The torpid pace and holiday atmosphere on this Mediterranean island are about to have a brief but strictly controlled interruption -- the arrival of 400 Palestinian guerrillas Sunday morning.
The boat carrying the guerrillas from Beirut arrived in Larnaca early Sunday and the fighters disembarked, Reuter reported.
It was hard to tell, however, that Cyprus, a divided nation that still bears the scars of its own ethnic wars, would soon be playing a significant role in the scheduled conclusion of the fifth Arab-Israeli war in 34 years.
Cyprus' president, Spyros Kyprianou, is playing no formal role and it is just as well. His presidential palace in Nicosia is besieged by scores of tractors -- part of a farmers' protest against the government's pricing policies.
The beaches just a mile from the harbor where the guerrillas are scheduled to disembark from the ferry Sol Georgios at 7 a.m. Sunday were packed with people this afternoon as the temperature rose into the high 90s. With the tourist season at its peak and most of Cyprus on a week-long holiday, the hotels in this port city on the southeast coast are jammed.
The Palestinians won't even notice any of this, however, if their Israeli-forced evacuation from Beirut goes according to schedule.
They are to be screened while still on their chartered ferry in the tiny harbor and then put onto buses for the 15-minute drive to the airport. They will drive right onto the tarmac and up to two Middle East Airlines jets to be flown to Jordan and Iraq.
Except for a number of wounded guerrillas to be hospitalized here, their presence in Cypriot territory should be only a matter of hours at most, but their transit will mark the beginning of the dispersal of about 7,000 guerrillas of the Palestine Liberation Organization to eight Arab countries.
For Cyprus there is a large measure of irony in helping in the conclusion of yet another destructive Middle East war.
This island, one third the size of Maryland, has seen its own destructive fighting. Greek Cypriot and Turkish Cypriot residents have struggled for years over territorial control of this former British colony.
The peak of the Cyprus strife occurred in 1974 when the Turkish Army invaded and captured the northern two-fifths of the island, which 30,000 Turkish troops still control. The country's major port, Famagusta, was destroyed and since its predominantly Greek-Cypriot population was driven out it is a ghost town, its charred buildings now a miniature of the much greater devastation in Beirut where the two-month war caused monumental destruction.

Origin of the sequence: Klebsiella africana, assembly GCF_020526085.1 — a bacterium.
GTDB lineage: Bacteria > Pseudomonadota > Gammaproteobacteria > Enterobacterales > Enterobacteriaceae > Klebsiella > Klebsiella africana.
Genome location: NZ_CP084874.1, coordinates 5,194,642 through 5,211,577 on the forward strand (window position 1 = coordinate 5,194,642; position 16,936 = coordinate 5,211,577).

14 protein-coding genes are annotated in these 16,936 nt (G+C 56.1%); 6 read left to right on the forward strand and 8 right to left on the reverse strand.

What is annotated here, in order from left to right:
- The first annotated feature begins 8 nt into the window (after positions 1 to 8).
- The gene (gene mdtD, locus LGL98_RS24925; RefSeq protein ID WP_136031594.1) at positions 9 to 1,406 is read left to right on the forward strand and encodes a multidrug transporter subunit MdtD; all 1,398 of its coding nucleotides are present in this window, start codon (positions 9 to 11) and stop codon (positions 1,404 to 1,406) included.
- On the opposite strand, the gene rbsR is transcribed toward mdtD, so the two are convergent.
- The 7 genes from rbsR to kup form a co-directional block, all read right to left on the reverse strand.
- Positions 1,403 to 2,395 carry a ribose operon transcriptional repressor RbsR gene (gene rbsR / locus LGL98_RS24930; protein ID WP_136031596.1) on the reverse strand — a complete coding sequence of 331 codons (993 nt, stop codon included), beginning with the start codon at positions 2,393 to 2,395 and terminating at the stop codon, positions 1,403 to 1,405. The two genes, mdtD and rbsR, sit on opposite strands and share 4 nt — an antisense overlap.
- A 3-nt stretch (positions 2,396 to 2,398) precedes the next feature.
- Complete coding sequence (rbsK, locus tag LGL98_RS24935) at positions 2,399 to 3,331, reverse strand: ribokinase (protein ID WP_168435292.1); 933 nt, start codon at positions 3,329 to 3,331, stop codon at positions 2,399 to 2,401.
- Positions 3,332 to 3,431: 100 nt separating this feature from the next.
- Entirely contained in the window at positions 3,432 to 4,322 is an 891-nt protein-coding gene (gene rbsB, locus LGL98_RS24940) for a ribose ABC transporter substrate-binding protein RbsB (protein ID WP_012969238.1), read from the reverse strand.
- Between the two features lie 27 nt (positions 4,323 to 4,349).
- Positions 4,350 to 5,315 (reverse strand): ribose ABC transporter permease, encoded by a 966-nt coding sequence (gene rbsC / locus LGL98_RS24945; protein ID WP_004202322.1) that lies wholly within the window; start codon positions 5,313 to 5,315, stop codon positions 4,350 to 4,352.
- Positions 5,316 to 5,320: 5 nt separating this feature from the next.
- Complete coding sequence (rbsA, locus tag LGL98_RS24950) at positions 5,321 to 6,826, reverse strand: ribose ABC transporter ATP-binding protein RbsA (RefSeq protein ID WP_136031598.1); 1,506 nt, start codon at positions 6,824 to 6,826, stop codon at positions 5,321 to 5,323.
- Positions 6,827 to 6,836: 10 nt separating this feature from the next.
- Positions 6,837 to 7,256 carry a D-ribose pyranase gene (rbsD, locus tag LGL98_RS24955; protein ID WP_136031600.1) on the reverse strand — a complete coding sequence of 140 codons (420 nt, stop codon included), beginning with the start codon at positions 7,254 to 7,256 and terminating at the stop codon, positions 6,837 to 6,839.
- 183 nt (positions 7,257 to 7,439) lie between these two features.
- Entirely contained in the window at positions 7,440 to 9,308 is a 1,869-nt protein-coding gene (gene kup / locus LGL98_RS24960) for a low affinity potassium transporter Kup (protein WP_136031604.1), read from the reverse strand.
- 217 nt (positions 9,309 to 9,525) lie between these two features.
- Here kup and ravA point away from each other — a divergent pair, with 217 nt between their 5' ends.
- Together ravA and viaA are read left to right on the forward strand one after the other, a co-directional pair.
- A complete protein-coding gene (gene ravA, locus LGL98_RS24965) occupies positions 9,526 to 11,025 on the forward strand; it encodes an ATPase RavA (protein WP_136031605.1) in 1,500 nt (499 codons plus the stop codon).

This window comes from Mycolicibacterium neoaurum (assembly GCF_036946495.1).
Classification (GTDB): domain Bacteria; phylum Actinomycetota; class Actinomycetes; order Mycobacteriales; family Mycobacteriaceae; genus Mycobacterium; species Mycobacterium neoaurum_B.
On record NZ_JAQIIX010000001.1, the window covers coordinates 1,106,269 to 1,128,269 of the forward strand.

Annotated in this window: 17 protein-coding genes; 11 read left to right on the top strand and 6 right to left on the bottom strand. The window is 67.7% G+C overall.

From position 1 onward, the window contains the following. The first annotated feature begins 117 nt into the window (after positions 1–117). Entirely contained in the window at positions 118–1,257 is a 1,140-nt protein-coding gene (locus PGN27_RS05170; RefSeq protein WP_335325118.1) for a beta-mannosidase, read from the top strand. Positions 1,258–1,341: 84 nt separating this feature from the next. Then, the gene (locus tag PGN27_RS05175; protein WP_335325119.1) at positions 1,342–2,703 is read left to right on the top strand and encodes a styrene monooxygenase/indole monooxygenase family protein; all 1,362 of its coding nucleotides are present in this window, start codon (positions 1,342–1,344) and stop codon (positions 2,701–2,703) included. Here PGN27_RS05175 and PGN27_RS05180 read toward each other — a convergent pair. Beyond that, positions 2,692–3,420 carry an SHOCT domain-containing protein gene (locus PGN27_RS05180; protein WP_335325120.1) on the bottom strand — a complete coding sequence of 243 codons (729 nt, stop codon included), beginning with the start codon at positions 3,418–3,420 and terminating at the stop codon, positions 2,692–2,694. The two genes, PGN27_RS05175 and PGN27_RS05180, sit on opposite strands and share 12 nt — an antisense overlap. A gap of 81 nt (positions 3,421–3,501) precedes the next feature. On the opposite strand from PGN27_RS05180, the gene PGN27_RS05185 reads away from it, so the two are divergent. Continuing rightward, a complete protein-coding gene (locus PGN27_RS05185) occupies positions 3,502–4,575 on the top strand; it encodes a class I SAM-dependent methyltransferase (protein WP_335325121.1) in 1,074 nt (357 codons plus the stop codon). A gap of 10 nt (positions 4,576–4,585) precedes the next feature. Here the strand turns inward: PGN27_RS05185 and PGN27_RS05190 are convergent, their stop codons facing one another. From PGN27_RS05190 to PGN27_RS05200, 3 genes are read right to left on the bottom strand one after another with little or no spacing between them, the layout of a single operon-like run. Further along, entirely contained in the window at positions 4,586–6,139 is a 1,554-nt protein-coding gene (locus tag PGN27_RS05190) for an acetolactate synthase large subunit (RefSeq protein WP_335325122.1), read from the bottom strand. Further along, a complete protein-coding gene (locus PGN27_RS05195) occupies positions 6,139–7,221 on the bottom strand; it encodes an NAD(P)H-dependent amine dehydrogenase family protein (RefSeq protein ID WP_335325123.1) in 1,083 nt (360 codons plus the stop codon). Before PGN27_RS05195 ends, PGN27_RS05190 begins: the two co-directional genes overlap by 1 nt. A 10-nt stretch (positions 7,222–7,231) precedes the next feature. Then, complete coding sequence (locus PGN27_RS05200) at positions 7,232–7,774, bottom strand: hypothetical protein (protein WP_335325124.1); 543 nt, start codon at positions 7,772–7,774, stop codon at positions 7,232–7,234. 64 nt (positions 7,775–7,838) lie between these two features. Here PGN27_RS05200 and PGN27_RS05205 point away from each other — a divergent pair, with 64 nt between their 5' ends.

Nicosia, like Beirut, has a Green Line and a no man's land produced by urban hostilities.
The suffering here has produced a flood of refugees--200,000 or almost a third of the island's population, according to Kyprianou's Greek Cypriot government.
The card of the owner of a taxi company bears the inscription "refugee from Famagusta."
Sporadic talks between the warring communities have been going on for eight years but just like the seemingly endless diplomatic efforts in the Arab-Israeli conflict, there has been little progress.
Both the Cypriot and Middle East problems have been the subject of countless United Nations resolutions and U.N. peace-keeping forces are stationed in both areas.
However, Cyprus has no oil and a small population--only about 640,000 people, 80 percent of whom are Greek Cypriots. It does not often make the headlines and after Sunday probably will not again soon, barring a renewal of hostilities.
A government information officer readily distributes to journalists flooding in for the one-day story a press kit with 15 pamphlets describing the plight of Cyprus.
Cyprus' role in the conclusion of the Beirut war will certainly help it get world attention. Sen. Charles Percy (R-Ill.), chairman of the Senate Foreign Relations Committee, is arriving here Monday for talks and a holiday. President Petar Stambolic of Yugoslavia is also due here next week for a state visit--a rare event for Cyprus.
Cyprus has good relations with Arab countries and the Third World and receives support from them at the United Nations. A PLO representative is in residence here, but the country also has full diplomatic relations with Israel and air links to Tel Aviv.
Cyprus is at the crossroads of three continents and feels the tremors of any conflict in the area, Kyprianou said in a recent interview. Thus it took only brief talks between Foreign Minister Nicos Rolandis and U.S. Ambassador Raymond Ewing for Cyprus to agree to provide transit for the PLO guerrillas.
The government only required assurances that the guerrillas would be in and out quickly and that their weapons would not provide a threat to security.
Earlier this year Kyprianou allowed Cyprus to be used as the site for an exchange of several hundred prisoners of war between Iran and Iraq. Two months ago, 600 Americans and their dependents fled the Beirut fighting to Cyprus.
The Sol Georgios has been chartered by the Red Cross to carry the 400 Palestinians for $15,000, paid mainly by the United States. That is less than $40 per guerrilla for the overnight ride -- a bargain price.
Sunday night the ferry resumes its regular passenger trips to Lebanon and the cabin rate will again be the customary $250 per person.